The Shanghai Volunteer Corps

    See :

    There is a history, 85 years of the SVC, published 1938, by I. Kounin, but I have never seen a copy.

    I have a list somewhere saying when it was “called out”, but cannot put my hands on it right now. As I say, its role was two fold :

    • internal security – if the Shanghai Municipal Police could not deal with a “public order” incident – and it would have to be pretty serious, as the SMP were fairly robust in such matters, and had their own Police Mobile Unit (sort of SWAT) and their Sikhs to call on first – then SVC would respond. From I think about 1931 the White Russian company was full-time and held in this role, what we would now call a “quick reaction force”
    • external security – it was mobilised to support the regular forces in defending the Settlement against potential threat from outside.
    I have seen a couple of interesting references to the SVC in recent reading of Cabinet documents (CAB series online via National Archives), e.g. :

    • Telegram from CinC China to Admiralty, 12 January 1927, quoted in CAB24/184 CP 12 (27), "the volunteer force of Shanghai is entirely inadequate for defence purposes" - although I think he means "not big enough", rather than "not good enough" !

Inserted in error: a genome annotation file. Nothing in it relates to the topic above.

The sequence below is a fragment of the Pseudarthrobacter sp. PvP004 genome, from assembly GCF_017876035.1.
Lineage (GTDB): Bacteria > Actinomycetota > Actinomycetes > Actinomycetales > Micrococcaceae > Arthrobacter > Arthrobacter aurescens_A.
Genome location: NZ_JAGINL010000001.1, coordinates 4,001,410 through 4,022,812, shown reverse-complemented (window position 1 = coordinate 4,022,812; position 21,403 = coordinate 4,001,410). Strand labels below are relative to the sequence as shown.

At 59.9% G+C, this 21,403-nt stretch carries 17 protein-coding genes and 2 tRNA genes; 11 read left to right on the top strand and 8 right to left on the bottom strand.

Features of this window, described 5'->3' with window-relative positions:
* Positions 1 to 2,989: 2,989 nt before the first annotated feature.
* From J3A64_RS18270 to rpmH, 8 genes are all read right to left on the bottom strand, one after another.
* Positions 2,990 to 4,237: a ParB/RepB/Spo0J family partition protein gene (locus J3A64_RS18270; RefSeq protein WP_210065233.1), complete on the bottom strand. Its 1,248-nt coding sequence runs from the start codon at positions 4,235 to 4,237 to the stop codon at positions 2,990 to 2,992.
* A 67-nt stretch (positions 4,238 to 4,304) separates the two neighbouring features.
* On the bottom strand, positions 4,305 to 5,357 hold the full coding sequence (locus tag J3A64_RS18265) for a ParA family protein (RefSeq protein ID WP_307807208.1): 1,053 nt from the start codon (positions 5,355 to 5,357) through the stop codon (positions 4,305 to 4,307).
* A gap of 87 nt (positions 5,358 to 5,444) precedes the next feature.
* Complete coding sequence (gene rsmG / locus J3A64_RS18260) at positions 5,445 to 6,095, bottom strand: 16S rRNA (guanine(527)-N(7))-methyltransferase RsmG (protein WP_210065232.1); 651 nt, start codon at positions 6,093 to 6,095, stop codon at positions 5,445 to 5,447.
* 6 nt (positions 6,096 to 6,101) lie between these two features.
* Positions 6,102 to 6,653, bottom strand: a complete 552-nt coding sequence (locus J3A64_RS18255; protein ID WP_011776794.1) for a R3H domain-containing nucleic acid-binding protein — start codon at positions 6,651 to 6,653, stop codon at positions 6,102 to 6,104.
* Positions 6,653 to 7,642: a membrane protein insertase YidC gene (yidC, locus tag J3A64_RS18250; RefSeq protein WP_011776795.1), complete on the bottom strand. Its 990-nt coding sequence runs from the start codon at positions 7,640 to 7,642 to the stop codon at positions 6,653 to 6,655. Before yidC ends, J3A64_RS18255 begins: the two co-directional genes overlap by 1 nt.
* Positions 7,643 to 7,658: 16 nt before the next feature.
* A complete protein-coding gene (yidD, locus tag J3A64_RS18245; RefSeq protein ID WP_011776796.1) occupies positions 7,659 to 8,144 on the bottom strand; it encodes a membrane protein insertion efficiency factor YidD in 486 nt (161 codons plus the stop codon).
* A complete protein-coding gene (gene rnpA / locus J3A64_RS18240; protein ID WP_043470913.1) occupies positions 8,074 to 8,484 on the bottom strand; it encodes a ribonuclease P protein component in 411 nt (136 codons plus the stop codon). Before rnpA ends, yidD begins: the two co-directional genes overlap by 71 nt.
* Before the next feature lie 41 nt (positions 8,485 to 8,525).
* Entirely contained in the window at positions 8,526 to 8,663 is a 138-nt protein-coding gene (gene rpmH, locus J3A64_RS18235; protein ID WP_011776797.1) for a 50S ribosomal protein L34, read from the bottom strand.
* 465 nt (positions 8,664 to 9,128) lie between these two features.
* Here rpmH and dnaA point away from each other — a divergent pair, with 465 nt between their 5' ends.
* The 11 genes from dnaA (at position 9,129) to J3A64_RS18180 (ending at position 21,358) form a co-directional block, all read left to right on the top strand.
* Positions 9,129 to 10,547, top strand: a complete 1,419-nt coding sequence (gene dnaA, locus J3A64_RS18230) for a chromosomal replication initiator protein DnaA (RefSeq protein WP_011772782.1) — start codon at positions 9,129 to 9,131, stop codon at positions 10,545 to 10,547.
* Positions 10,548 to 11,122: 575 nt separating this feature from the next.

• Paper on future of Shanghai by Mr Huntley Davidson (believed to be leading member of British community in Shanghai) presented to Cabinet in 1929, in CAB24/203, CP 135 (29), notes the "inability of indigent Russian refugees to volunteer except in paid units". He also notes that of the 10,000 adult male population of the International Settlement in Shanghai in 1925, some 3,600 were serving in either the SVC or the police, full time or part time.
    Hope this clarifies things ! I could say more, but will have to wait until I can get access to my China library again, which is currently en route back to the UK.
     
  17. Warlord

    Warlord Veteran wannabe

    Hope this clarifies things ! I could say more, but will have to wait until I can get access to my China library again, which is currently en route back to the UK.

    Fascinating... I knew one day I was going to meet a good ol´chap like you... :mademyday:

    By the way, isn´t there a way to tell the courier blokes to hurry up a bit the delivery of your collection, something like TODAY!!! while you make it back to Blighty via a teletransportation chamber????? :D
     
  18. China Hand

    China Hand No Longer A Forum Member

    Fascinating... I knew one day I was going to meet a good ol´chap like you... :mademyday:

    By the way, isn´t there a way to tell the courier blokes to hurry up a bit the delivery of your collection, something like TODAY!!! while you make it back to Blighty via a teletransportation chamber????? :D

    :) No worries...

    Like your Star Trek like idea...sadly no I have to wait for my boring slow flight...
     
  19. cmp

    cmp Member